On March 25, 2011, CMS released an informational bulletin providing guidance on Section 6402(h)(2) of the Patient Protection and Affordable Care Act (PPACA). Section 6402(h)(2) of PPACA provides that States will not receive Federal financial participation (FFP) in the Medicaid program for items or services furnished by an individual or entity if the State has failed to suspend payments pending an investigation of a credible allegation of fraud, unless the State determines that “good cause” exists not to suspend payments. In addition, CMS released a set of frequently asked questions (FAQs) regarding Section 6402(h)(2) of PPACA. CMS released a final rule implementing this provision on February 2, 2011.
The informational bulletin provides guidance on what constitutes “good cause” for a State to determine not to suspend Medicaid payments or to discontinue an existing payment suspension. In addition, a State may impose a partial suspension of Medicaid payments if a good cause exception exists. According to the informational bulletin, good cause includes but is not limited to the following:
- Specific requests by law enforcement that State officials not suspend (or continue to suspend) payment.
- If a State determines that other available remedies implemented by the State could more effectively or quickly protect Medicaid funds than would implementing (or continuing) a payment suspension.
- If a provider furnishes written evidence that persuades the State that a payment suspension should be terminated or imposed only in part.
- A determination by the State agency that certain specific criteria are satisfied by which recipient access to items or services would otherwise be jeopardized.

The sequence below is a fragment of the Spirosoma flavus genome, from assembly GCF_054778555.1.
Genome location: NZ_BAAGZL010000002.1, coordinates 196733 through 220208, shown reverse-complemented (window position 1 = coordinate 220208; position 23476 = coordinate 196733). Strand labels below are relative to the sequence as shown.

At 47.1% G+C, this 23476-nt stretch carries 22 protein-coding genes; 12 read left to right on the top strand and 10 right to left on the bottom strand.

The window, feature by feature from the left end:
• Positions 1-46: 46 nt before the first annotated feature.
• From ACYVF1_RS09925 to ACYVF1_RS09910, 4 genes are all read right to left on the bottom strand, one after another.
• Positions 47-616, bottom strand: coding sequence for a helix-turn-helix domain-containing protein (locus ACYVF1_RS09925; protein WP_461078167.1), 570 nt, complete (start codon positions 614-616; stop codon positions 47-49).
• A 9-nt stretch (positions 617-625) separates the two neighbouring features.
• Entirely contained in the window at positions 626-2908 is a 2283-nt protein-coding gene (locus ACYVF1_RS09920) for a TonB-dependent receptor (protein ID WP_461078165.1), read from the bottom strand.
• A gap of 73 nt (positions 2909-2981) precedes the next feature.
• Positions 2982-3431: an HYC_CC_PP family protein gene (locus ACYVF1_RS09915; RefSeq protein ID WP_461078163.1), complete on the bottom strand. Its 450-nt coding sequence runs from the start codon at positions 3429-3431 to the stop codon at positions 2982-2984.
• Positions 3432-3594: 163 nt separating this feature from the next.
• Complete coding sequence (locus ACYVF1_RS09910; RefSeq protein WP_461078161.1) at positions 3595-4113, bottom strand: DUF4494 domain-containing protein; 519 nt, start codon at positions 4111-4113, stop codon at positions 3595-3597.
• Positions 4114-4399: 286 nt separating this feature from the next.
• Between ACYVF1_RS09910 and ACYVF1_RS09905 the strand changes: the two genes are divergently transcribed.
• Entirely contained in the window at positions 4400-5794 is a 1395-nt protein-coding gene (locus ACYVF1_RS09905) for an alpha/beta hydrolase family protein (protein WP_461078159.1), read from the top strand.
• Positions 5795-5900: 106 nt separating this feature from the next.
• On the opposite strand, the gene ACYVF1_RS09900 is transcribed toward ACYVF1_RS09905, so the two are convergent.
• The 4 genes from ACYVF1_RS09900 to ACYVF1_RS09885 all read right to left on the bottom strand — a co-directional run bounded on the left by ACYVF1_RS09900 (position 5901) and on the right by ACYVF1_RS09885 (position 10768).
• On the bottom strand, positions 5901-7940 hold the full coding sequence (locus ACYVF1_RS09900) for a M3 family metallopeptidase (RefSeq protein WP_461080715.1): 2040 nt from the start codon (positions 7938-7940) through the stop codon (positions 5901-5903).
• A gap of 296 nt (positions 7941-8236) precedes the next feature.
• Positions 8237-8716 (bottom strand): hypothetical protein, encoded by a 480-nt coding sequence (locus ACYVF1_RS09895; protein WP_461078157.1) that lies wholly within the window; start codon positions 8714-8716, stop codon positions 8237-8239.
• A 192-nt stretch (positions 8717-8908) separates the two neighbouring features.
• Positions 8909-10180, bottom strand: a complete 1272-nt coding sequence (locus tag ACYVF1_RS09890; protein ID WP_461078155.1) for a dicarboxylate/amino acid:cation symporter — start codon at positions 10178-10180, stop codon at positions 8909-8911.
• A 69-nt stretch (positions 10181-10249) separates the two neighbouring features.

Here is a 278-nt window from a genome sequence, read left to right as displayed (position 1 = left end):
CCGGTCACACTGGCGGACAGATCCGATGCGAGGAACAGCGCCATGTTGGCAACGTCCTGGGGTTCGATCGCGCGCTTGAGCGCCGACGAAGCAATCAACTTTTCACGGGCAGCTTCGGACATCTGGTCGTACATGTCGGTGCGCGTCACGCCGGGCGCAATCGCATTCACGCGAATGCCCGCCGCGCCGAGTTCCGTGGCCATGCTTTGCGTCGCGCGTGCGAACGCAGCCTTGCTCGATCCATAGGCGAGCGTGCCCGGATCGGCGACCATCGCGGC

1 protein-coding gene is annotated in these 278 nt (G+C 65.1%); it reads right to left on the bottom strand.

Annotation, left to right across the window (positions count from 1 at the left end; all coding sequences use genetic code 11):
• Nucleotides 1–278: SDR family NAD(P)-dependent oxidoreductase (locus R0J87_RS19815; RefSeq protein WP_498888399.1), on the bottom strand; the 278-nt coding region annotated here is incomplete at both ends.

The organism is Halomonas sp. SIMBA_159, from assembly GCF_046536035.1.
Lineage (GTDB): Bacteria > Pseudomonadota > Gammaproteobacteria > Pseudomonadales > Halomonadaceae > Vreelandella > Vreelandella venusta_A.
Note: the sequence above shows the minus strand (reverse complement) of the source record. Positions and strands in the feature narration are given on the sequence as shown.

- A State may, at its discretion, discontinue an existing suspension to the extent law enforcement declines to cooperate in certifying that a matter continues to be under investigation and therefore warrants continuing the suspension.
- A determination by the State agency that payment suspension (in whole or in part) is not in the best interests of the Medicaid program.
- The credible allegation focuses solely on a specific type of claim or arises from only a specific business unit of a provider and the State determines that a suspension in part would effectively ensure that potentially fraudulent claims were not continuing to be paid.
CMS also released a set of FAQs regarding Section 6402(h)(2) of PPACA. Noting that States may have different considerations in determining what constitutes a credible allegation of fraud, CMS believes “States should have the flexibility to determine what constitutes a ‘credible allegation of fraud’ consistent with individual State law.” In addition, CMS provides additional guidance on the potential sources of credible allegations of fraud. According to the FAQs, credible allegations can come from “any source,” including but not limited to: (1) Fraud hotline complaints; (2) Claims data mining; and (3) Patterns identified through provider audits, civil false claims cases, and law enforcement investigations. Given that referrals can come from any source, it is conceivable that that Medicaid Integrity Contractors (MICS) and/or Medicaid Recovery Audit Contractors (Medicaid RACs) could make such referrals. CMS also notes the potential for mistaken or false reports of allegations of fraud, and thus “CMS encourages States to not solely rely on a singular allegation without considering the totality of the facts and circumstances surrounding any particular allegation or set of allegations.”